Lucas Davis and Catherine Hausman
Long before the current enthusiasm about solar photovoltaics and other renewables, a seemingly magical technology turned yellow dust into electricity. In 1942, on an abandoned squash court at the University of Chicago, the Italian physicist Enrico Fermi demonstrated that electricity could be generated using a self-sustaining nuclear reaction. In the early decades, it was expected that nuclear power would be “too cheap to meter”—a cleaner, modern alternative to the fossil fuels of the day.
Fast-forward 75 years, and nuclear power has indeed grown to play a central role in global electricity supply. Last year nuclear power provided a whopping 2.4 petawatt hours of electricity, enough to meet 10 percent of total worldwide demand. And unlike fossil fuel plants, nuclear power plants emit no carbon dioxide, the primary driver of climate change.
Worldwide, over 400 reactors are operating on five continents. The regions with the largest nuclear fleets are western Europe (led by France) and North America (led by the United States), but Asia also has a significant number of plants—largely in China, Japan, and Korea. Overall, 31 countries are home to an operating reactor.
At the same time, nuclear power has not been everything it was expected to be. Fermi’s original nuclear experiments were financed on a shoestring budget, but it has proved remarkably difficult to scale up this technology cheaply enough to compete with fossil fuels. And, today, there is great uncertainty about the future prospects for nuclear power. While some countries, notably China, are expanding their fleet, public pressure has led Germany to phase out its reactors.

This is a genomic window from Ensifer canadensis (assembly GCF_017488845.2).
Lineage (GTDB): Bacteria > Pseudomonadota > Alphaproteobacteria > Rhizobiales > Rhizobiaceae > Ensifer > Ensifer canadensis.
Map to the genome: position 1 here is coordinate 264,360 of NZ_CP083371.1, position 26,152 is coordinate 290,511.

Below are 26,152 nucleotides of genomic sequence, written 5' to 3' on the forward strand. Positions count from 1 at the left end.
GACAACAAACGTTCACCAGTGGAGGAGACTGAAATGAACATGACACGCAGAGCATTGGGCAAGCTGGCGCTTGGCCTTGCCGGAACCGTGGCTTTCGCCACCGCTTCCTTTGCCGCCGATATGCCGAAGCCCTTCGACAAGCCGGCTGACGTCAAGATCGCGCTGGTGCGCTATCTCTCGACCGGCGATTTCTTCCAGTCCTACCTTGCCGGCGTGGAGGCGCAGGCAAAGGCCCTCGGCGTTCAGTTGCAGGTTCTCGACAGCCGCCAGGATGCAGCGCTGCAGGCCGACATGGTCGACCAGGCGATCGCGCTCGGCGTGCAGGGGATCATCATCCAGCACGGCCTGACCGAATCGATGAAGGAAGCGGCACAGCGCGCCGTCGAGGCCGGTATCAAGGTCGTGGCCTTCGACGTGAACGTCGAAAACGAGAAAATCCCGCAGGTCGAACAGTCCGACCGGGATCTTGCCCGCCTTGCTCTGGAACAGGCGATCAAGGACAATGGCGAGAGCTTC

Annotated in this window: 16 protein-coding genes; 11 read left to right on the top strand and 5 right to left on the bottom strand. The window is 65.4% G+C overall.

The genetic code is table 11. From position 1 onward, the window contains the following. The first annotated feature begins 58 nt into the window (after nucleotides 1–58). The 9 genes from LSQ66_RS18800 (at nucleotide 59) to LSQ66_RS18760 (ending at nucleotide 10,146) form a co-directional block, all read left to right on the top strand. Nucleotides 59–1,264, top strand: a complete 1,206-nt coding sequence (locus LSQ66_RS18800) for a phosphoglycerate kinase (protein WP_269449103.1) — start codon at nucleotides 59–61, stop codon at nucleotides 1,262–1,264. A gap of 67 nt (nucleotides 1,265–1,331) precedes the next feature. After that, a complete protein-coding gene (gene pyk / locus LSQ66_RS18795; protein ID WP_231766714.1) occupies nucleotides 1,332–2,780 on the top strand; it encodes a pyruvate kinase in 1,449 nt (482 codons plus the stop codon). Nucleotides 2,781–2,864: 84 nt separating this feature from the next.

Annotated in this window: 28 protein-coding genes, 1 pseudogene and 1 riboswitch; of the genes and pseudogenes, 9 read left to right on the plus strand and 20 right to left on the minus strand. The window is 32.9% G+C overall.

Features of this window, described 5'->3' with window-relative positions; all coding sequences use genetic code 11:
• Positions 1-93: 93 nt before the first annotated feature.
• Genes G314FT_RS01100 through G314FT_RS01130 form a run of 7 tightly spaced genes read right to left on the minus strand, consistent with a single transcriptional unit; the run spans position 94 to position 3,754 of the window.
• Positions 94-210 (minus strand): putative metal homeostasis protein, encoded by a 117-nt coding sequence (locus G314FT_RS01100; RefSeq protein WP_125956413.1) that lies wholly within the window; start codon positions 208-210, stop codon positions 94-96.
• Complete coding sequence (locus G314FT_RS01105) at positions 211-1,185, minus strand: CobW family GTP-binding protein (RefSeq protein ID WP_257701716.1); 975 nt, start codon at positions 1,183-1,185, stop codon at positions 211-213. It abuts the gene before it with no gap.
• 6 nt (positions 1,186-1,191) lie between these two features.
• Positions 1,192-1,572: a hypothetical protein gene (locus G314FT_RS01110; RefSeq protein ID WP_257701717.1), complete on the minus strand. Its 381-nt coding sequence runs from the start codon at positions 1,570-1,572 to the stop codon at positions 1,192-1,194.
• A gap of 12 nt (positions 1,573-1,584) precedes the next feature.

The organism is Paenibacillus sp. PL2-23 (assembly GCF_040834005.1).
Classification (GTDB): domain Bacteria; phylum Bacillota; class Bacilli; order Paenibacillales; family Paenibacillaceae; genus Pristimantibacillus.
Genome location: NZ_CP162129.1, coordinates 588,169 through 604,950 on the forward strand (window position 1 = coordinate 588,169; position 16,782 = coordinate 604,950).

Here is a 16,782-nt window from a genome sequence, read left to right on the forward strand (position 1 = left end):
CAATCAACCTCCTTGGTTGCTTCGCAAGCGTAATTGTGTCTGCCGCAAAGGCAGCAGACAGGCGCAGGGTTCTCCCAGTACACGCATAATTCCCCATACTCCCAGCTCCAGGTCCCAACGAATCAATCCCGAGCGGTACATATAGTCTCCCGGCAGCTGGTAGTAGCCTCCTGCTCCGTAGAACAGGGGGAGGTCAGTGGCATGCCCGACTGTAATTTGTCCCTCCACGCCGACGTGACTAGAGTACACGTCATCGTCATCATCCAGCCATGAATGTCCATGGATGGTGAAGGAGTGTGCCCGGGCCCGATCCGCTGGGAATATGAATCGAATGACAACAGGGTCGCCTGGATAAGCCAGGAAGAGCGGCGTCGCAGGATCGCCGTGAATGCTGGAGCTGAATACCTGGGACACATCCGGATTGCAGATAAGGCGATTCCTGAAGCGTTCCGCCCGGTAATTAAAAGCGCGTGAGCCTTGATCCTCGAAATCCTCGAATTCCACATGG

Understanding the economic and regulatory forces at work in this evolving outlook has never been more important. The nuclear disaster in Fukushima, Japan, highlighted the inherent risks of nuclear power. Still, with the approaching climate negotiations in Paris, it is particularly timely to consider the future role of nuclear energy.
It makes sense that many nuclear supporters see a key role for nuclear power in addressing climate change. A single pound of uranium produces as much electricity as 16,000 pounds of coal. And while nuclear power is virtually emission free, burning coal and other fossil fuels generates carbon dioxide, sulfur dioxide, nitrogen oxides, and mercury.
How much carbon dioxide are we talking about? Consider the following. If all currently operating nuclear plants were replaced with fossil fuels, carbon dioxide emissions would increase by 2 billion metric tons a year. This is slightly less than the total carbon dioxide emissions of Germany, France, Italy, and the United Kingdom combined. While wind and solar energy are increasing around the world, they do not provide the reliable capacity required to fill this gap.